The Art of Travel
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The Art of Travel

By (author) Alain de Botton

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The Art of Travel is Alain de Botton's travel guide with a difference. Few activities seem to promise us as much happiness as going travelling: taking off for somewhere else, somewhere far from home, a place with more interesting weather, customs and landscapes. But although we are inundated with advice on where to travel to, we seldom ask why we go and how we might become more fulfilled by doing so. With the help of a selection of writers, artists and thinkers - including Flaubert, Edward Hopper, Wordsworth and Van Gogh - Alain de Botton's bestselling The Art of Travel provides invaluable insights into everything from holiday romance to hotel mini-bars, airports to sight-seeing. The perfect antidote to those guides that tell us what to do when we get there, The Art of Travel tries to explain why we really went in the first place - and helpfully suggests how we might be happier on our journeys. "Richly evocative, sharp and funny. De Botton proves himself to be a very fine travel writer indeed". (Sunday Telegraph). "Delightful, profound, entertaining, I doubt if de Botton has written a dull sentence in his life' Jan Morris 'An elegant and subtle work, unlike any other. Beguiling". (Colin Thubron, The Times). Alain de Botton's bestselling books include Essays in Love; The Romantic Movement; Kiss and Tell; Status Anxiety; How Proust Can Change Your Life; The Pleasures and Sorrows of Work; The Art of Travel; The Architecture of Happiness and Religion for Atheists. He lives in London and founded The School of Life and Living Architecture.

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  • Paperback | 272 pages
  • 128 x 196 x 22mm | 280g
  • 27 Mar 2014
  • Penguin Books Ltd
  • London
  • English
  • 0241970067
  • 9780241970065
  • 2,768

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Author Information

Alain de Botton was born in Zurich, Switzerland, in 1969. He is a philosopher and bestselling author in 30 countries and has written on subjects including love, travel, architecture and literature. Alain's debut novel, Essays in Love (US title On Love), was published when he was just twenty-three, and it went on to sell two million copies worldwide. Since then he has become best known for his nonfiction work, which includes his global hit How Proust Can Change Your Life and the equally successful Consolations of Philosophy, which approaches the problems of everyday life through the wisdom of six of history's finest philosophers. Other works include The Art of Travel, a lyrical and personal look at the psychology of travel, Status Anxiety, examining universal but rarely discussed anxieties around how others see us, and The Architecture of Happiness, discussing questions of beauty and ugliness in architecture. The Pleasures and Sorrows of Work explores the secret world of ordinary workplaces, from biscuit factories and tuna fishing boats to career counselling services and accountancy firms, asking fundamental questions about how we work and why. Religion for Atheists, looks at what committed atheists might take from the traditions of religion: ritual, architecture, art, morality, community and pilgrimage. Art as Therapy, co-written with art historian John Armstrong, explores how art can help us answer both the intimate and the everyday questions we all ask ourselves, and The News: A User's Manual urges readers to think differently about the media and how it manipulates our mentalities. Alain lives in London and spends much of his time running The School of Life, an organisation he founded in order to promote a new vision of education. He is also a founder of Living Architecture, which aims to give everyone access to the work of some of the greatest architects in the world. In April 2016, Alain will publish his first novel in almost twenty years: The Course of Love. This novel returns to many of the themes Alain first discussed in Essays in Love.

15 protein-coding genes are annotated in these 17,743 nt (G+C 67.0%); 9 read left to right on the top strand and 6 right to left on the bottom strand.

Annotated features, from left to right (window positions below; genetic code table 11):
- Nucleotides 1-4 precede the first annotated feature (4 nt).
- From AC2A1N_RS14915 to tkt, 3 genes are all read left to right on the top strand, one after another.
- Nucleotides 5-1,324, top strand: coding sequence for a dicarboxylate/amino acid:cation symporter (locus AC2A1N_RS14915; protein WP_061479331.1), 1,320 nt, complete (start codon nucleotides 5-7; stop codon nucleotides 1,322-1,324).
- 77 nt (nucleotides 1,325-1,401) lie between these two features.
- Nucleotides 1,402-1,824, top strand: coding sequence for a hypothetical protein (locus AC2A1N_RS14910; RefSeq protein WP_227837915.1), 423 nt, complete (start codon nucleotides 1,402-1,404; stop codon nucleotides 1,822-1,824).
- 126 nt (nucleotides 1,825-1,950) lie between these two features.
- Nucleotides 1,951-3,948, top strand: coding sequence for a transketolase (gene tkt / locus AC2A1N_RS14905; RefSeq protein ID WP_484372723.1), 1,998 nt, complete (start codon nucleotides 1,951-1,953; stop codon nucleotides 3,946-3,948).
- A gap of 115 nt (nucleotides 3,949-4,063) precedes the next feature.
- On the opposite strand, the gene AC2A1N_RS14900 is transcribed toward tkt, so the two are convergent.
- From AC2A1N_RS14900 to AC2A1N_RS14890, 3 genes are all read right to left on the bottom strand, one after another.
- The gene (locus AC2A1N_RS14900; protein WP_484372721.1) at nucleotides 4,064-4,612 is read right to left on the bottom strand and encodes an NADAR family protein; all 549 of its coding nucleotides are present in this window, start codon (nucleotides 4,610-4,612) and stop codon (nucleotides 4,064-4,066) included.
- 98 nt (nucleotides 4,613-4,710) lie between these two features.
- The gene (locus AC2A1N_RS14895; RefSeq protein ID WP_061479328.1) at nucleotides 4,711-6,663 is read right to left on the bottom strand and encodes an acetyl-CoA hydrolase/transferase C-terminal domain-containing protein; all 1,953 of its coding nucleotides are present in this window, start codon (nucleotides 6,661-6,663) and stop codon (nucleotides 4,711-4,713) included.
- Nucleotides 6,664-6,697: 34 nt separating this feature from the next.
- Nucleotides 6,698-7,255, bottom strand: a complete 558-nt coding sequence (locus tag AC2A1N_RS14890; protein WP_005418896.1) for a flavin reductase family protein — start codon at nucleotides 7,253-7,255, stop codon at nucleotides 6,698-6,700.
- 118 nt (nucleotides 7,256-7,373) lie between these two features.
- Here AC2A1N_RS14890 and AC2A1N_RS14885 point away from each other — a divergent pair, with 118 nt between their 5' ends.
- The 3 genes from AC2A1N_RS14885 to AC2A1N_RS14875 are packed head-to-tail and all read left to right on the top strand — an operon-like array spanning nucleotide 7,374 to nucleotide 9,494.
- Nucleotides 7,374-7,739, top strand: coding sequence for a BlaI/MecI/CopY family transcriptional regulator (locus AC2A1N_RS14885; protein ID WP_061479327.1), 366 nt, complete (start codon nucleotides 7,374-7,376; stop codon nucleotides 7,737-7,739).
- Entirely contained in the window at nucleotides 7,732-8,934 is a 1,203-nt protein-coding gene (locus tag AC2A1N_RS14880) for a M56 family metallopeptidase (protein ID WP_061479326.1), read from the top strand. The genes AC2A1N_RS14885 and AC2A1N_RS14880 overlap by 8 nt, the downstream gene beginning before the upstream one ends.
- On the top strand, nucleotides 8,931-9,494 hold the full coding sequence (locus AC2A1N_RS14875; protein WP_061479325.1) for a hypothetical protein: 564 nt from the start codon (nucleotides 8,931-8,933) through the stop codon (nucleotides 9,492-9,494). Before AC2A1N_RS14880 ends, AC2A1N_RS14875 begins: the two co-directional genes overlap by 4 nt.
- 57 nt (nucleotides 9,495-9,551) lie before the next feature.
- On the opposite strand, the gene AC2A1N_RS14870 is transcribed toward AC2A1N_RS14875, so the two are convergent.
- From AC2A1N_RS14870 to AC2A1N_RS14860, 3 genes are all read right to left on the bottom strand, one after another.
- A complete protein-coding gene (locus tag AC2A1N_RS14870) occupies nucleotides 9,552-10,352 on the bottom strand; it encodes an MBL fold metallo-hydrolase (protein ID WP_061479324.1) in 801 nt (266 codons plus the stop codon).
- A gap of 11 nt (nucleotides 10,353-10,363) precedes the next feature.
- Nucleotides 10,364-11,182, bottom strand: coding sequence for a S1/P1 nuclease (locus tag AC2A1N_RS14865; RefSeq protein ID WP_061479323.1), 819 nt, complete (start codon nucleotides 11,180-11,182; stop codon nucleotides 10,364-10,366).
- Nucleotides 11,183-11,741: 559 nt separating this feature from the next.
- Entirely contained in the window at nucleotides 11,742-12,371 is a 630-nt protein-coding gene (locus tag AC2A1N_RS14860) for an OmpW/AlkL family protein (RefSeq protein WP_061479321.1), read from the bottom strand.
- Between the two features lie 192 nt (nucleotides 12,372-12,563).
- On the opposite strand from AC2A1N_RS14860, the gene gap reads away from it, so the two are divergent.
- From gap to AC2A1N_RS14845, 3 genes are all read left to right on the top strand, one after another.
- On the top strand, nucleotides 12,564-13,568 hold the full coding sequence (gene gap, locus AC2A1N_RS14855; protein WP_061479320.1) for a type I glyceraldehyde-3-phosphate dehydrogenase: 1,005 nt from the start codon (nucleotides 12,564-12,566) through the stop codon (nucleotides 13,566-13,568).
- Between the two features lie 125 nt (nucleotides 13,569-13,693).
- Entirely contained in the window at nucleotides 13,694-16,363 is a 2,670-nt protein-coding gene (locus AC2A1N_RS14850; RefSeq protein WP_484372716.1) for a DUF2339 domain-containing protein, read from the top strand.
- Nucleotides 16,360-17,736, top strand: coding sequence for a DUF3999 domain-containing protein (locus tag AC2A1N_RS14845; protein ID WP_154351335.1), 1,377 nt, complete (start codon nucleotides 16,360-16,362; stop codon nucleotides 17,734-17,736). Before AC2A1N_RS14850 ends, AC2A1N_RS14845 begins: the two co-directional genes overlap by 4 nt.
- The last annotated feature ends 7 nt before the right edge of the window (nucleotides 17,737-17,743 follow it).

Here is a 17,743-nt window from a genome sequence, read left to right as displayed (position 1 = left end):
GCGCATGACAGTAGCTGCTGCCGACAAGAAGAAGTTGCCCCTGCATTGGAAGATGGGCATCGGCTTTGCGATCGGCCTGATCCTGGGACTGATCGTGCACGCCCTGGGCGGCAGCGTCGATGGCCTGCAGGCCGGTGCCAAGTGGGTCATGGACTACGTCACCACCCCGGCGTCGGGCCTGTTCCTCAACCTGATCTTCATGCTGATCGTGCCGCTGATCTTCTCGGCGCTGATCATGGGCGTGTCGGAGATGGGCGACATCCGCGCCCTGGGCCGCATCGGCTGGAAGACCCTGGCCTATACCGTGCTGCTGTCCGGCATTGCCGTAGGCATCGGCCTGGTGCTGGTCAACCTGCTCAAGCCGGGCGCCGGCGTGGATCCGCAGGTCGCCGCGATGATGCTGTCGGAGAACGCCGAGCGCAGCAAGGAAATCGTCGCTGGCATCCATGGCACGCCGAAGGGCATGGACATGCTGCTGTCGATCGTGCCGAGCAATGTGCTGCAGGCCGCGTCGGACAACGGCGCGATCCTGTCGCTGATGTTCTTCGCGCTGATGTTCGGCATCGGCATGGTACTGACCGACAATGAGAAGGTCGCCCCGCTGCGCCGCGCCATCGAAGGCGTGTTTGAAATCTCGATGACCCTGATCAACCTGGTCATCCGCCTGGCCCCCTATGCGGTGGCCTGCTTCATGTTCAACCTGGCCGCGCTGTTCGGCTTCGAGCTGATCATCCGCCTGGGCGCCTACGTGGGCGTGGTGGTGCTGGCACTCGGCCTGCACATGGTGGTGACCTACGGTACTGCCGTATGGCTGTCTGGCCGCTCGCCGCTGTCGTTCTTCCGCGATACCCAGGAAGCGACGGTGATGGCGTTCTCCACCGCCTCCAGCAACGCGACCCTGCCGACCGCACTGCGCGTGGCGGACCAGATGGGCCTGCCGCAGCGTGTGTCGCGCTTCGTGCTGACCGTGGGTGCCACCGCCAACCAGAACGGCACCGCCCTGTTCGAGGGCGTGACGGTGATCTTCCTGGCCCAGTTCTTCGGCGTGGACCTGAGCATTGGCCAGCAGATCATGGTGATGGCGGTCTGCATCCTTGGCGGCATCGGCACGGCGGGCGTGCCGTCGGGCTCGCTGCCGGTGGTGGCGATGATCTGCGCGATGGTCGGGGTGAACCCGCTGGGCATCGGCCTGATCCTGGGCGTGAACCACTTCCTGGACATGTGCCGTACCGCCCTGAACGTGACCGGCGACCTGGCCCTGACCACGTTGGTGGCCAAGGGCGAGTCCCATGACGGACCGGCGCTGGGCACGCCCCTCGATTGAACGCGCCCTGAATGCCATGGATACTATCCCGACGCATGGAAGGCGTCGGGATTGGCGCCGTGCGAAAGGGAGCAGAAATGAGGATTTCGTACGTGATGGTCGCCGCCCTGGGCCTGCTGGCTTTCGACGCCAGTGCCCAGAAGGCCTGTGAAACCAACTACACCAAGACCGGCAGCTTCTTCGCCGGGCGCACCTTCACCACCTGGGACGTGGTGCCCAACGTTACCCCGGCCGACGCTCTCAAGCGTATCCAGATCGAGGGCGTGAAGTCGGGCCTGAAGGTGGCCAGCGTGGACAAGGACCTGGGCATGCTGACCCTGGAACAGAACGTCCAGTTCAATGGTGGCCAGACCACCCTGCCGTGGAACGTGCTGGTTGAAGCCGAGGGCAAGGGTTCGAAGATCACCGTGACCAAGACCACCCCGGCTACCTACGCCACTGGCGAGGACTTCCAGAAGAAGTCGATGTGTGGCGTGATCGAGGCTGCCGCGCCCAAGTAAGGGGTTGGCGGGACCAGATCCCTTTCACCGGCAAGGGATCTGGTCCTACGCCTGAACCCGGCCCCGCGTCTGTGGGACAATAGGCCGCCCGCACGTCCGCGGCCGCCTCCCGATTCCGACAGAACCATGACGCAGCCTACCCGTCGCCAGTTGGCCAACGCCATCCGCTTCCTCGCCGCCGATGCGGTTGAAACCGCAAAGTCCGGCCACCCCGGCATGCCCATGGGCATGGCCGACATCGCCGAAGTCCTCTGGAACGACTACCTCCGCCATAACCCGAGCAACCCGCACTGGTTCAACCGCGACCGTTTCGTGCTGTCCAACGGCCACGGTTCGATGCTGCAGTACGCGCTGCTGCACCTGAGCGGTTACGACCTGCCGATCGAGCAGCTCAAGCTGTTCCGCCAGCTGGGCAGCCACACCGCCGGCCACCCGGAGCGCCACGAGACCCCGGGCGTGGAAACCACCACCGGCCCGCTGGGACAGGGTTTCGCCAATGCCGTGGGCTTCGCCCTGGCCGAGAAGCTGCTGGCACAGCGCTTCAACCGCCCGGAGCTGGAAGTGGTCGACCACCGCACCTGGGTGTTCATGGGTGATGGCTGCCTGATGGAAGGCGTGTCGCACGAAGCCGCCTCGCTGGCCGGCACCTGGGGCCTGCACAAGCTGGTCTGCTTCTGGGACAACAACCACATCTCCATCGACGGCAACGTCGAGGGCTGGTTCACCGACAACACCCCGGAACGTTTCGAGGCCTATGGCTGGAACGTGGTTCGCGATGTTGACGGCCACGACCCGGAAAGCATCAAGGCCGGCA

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Review quote

Richly evocative, sharp and funny. De Botton proves himself to be a very fine travel writer indeed Sunday Telegraph Delightful, profound, entertaining. I doubt if de Botton has written a dull sentence in his life Jan Morris An elegant and subtle work, unlike any other. Beguiling -- Colin Thubron The Times Honest, funny and dripping with witty aphorisms. Extremely entertaining and enlightening ... all the way to journey's end Herald

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